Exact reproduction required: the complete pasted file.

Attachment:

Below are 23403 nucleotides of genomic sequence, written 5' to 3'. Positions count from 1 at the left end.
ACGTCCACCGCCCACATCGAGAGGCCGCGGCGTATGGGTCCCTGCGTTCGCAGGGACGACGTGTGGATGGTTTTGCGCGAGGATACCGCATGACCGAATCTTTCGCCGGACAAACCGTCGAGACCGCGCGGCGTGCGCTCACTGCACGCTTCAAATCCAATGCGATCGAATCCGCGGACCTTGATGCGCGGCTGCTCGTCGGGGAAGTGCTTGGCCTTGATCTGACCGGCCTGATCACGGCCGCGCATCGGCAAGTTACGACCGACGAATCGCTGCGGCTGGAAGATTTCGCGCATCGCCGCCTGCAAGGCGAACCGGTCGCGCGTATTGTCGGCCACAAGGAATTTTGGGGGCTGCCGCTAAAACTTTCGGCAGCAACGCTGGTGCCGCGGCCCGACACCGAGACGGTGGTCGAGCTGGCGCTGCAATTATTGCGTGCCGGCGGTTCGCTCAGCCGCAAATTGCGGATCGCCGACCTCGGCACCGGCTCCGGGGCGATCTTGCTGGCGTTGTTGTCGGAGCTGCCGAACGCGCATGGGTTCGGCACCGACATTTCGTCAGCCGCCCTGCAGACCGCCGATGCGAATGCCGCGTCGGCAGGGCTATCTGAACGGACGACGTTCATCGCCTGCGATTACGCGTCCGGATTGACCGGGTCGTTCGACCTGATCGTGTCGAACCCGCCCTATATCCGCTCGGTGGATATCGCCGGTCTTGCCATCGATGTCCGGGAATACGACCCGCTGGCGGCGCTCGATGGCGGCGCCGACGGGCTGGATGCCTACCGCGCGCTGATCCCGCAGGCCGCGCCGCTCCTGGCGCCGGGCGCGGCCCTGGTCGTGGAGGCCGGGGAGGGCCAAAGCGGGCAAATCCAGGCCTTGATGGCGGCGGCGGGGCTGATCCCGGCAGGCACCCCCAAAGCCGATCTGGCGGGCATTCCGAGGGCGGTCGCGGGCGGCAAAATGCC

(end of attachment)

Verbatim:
Below are 23403 nucleotides of genomic sequence, written 5' to 3'. Positions count from 1 at the left end.
ACGTCCACCGCCCACATCGAGAGGCCGCGGCGTATGGGTCCCTGCGTTCGCAGGGACGACGTGTGGATGGTTTTGCGCGAGGATACCGCATGACCGAATCTTTCGCCGGACAAACCGTCGAGACCGCGCGGCGTGCGCTCACTGCACGCTTCAAATCCAATGCGATCGAATCCGCGGACCTTGATGCGCGGCTGCTCGTCGGGGAAGTGCTTGGCCTTGATCTGACCGGCCTGATCACGGCCGCGCATCGGCAAGTTACGACCGACGAATCGCTGCGGCTGGAAGATTTCGCGCATCGCCGCCTGCAAGGCGAACCGGTCGCGCGTATTGTCGGCCACAAGGAATTTTGGGGGCTGCCGCTAAAACTTTCGGCAGCAACGCTGGTGCCGCGGCCCGACACCGAGACGGTGGTCGAGCTGGCGCTGCAATTATTGCGTGCCGGCGGTTCGCTCAGCCGCAAATTGCGGATCGCCGACCTCGGCACCGGCTCCGGGGCGATCTTGCTGGCGTTGTTGTCGGAGCTGCCGAACGCGCATGGGTTCGGCACCGACATTTCGTCAGCCGCCCTGCAGACCGCCGATGCGAATGCCGCGTCGGCAGGGCTATCTGAACGGACGACGTTCATCGCCTGCGATTACGCGTCCGGATTGACCGGGTCGTTCGACCTGATCGTGTCGAACCCGCCCTATATCCGCTCGGTGGATATCGCCGGTCTTGCCATCGATGTCCGGGAATACGACCCGCTGGCGGCGCTCGATGGCGGCGCCGACGGGCTGGATGCCTACCGCGCGCTGATCCCGCAGGCCGCGCCGCTCCTGGCGCCGGGCGCGGCCCTGGTCGTGGAGGCCGGGGAGGGCCAAAGCGGGCAAATCCAGGCCTTGATGGCGGCGGCGGGGCTGATCCCGGCAGGCACCCCCAAAGCCGATCTGGCGGGCATTCCGAGGGCGGTCGCGGGCGGCAAAATGCC